• the substance and its chemical and physical properties
  • the biological system affected
  • the effects or response caused by the substance
  • the exposure (dose, time, situation)

This information is obtained from laboratory tests with cells, bacteria, animals and from accidents involving the substance. Large amounts of toxicological information are collected into data bases and data banks. This includes identification of data needs such as physical and chemical properties. Some of the physical and chemical properties are determined through Henry’s law constant (Kow, Koc, vapor pressure,) which can sufficiently characterizer most of PAHs and allow prediction of their environmental fate. This is because PAHs have low water solubilities. The Henry’s law constant is the partition coefficient that expresses the ratio of the chemical’s concentrations in air and water at equilibrium and is used as an indicator of a chemical’s potential to volatilize.[[#_ftn4|[4]]]
Other data prediction on new chemical compounds is the exposure and quantity (LC 50) the routes for which they may enter the body eg transplacental, bloodstream, inhalation, ingestion. All this data can be used by organizations like WHO which also derive formulas and schedules for monitoring risk assessment for pesticides especially for drinking water.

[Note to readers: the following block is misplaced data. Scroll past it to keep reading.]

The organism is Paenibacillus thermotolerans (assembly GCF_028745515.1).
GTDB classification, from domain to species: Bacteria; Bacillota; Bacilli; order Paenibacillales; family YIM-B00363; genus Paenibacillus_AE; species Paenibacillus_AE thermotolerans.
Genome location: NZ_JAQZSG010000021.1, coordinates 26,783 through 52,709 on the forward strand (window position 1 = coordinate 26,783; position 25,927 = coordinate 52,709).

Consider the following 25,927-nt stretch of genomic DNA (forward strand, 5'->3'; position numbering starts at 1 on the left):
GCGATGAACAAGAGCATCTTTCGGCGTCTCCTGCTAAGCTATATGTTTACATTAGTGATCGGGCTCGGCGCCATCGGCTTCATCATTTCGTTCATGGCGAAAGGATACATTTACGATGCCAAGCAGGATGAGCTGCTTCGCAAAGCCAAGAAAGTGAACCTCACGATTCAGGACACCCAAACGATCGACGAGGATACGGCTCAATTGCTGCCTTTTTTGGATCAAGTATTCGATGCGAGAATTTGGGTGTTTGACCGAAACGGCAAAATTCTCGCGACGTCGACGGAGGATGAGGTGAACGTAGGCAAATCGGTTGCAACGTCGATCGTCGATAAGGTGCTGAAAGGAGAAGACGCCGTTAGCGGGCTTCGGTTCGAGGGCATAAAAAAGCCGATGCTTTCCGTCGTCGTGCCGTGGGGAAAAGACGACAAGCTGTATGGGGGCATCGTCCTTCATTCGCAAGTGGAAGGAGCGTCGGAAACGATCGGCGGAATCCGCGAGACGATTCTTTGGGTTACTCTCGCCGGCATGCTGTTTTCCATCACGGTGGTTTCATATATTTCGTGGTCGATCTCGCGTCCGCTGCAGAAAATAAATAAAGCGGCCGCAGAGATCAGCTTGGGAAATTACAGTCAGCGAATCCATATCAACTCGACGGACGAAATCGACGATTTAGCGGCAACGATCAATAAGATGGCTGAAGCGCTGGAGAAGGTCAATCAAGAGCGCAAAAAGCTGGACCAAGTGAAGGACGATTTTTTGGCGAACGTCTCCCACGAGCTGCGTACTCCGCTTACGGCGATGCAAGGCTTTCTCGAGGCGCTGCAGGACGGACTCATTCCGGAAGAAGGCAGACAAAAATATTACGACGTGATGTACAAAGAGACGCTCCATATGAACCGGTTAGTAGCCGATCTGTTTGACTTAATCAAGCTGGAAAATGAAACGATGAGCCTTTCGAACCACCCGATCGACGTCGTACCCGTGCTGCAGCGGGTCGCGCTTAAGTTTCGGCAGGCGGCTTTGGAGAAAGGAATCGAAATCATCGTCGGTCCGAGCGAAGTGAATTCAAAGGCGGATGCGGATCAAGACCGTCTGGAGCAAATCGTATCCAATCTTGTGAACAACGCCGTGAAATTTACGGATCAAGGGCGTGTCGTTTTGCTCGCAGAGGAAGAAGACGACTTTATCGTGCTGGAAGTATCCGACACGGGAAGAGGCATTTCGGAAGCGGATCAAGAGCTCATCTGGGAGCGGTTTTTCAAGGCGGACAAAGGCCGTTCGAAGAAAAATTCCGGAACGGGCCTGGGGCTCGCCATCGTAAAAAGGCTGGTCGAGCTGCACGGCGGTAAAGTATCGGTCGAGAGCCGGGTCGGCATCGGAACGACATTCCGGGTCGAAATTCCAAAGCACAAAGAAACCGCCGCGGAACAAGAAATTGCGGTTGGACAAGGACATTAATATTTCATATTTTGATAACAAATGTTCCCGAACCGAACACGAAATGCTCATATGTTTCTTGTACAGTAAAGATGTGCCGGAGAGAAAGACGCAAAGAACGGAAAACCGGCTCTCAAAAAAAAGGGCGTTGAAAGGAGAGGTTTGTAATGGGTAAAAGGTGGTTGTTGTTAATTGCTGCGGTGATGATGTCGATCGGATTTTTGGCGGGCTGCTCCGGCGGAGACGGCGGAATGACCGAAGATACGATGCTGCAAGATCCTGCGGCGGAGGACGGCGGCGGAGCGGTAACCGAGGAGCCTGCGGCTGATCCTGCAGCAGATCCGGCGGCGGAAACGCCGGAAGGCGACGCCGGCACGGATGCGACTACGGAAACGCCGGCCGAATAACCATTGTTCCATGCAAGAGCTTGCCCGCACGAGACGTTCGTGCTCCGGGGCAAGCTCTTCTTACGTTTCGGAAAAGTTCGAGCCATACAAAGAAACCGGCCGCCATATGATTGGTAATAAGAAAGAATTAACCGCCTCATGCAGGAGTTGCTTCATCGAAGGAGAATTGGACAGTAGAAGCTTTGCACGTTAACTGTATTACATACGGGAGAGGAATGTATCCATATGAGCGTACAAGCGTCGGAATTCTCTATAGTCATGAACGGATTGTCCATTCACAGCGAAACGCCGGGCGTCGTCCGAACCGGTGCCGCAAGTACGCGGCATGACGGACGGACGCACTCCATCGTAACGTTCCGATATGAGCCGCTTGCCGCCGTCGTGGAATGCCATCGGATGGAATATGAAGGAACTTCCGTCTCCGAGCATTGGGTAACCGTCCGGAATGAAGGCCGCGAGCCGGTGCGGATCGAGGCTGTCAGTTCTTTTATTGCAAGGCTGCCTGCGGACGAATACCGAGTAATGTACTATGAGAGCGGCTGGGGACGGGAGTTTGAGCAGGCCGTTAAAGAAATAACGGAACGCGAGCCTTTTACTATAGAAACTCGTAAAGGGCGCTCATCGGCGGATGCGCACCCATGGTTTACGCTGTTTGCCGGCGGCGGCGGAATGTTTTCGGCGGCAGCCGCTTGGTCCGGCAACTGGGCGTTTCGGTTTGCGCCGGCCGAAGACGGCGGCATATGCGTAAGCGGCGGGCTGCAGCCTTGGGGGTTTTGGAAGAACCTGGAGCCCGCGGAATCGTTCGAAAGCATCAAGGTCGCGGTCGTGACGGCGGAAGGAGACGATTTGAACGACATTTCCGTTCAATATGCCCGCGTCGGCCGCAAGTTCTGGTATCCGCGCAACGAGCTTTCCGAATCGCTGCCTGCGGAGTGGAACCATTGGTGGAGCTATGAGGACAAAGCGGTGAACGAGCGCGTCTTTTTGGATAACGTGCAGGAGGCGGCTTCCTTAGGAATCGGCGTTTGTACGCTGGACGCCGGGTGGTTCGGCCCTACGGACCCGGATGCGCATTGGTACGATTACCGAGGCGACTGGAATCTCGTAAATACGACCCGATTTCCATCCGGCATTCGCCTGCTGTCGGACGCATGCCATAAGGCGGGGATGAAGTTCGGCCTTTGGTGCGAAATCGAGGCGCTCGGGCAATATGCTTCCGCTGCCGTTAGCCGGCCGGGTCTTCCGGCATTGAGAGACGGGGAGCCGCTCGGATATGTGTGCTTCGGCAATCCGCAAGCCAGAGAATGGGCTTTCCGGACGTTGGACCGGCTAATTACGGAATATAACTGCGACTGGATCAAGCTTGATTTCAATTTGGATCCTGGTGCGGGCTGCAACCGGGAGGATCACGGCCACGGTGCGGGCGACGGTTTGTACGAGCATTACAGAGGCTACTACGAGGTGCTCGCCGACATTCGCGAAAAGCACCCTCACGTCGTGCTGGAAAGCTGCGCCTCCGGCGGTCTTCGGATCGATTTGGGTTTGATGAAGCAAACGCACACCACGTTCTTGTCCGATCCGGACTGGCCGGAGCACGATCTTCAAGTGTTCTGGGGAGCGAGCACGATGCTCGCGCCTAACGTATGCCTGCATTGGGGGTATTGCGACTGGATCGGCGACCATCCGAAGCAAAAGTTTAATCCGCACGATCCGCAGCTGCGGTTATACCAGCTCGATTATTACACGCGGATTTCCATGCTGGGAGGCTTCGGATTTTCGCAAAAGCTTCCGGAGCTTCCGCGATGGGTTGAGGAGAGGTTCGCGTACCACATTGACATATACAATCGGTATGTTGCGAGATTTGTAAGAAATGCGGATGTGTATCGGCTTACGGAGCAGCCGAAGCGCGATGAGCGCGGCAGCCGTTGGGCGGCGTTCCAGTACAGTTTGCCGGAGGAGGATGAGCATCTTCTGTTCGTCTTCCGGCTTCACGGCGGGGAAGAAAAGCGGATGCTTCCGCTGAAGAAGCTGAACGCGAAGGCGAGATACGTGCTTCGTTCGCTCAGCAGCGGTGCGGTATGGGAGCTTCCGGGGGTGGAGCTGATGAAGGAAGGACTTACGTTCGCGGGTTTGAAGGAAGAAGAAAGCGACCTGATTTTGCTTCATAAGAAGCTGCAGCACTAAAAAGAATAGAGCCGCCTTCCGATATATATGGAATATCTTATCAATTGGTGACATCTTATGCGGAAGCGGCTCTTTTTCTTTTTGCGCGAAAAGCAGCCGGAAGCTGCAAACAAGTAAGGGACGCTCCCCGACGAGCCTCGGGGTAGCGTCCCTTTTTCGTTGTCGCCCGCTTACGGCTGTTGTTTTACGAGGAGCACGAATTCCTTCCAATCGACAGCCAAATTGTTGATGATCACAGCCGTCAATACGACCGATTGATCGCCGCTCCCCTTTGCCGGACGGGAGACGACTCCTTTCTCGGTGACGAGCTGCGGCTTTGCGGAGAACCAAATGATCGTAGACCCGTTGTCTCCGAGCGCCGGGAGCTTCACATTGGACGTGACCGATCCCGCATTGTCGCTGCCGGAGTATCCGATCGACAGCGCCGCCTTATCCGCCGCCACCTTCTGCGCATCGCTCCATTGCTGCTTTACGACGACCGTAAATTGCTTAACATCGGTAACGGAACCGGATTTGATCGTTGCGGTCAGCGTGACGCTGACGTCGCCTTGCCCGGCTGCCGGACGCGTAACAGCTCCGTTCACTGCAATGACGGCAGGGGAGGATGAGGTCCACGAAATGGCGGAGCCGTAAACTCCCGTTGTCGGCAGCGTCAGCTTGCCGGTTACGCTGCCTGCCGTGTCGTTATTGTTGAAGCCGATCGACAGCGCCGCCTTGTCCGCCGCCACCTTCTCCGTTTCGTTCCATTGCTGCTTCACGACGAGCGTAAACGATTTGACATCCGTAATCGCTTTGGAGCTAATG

European Union (EU) standards have generally followed the World Health Organization (WHO) guidelines. The current EU drinking water directive covers 62 parameters. In the new proposal, control of 35 of these parameters is still required and 13 new parameters have been added. This gives 48 parameters in total. Because our toxicological understanding has advanced there has been some changes in European legislation, for example in the case of fluoranthene. Based on recent toxicological data, fluoranthene has been removed from the suite of PAHs used as the basis for the standard for PAHs in old coal tar linings of water mains. This standard was not based on health, and the presence of fluoranthene, which is one of the most water soluble PAHs, caused numerous breaches of the standard in otherwise excellent waters. Informed risk assessment demonstrated that the levels encountered were not of concern.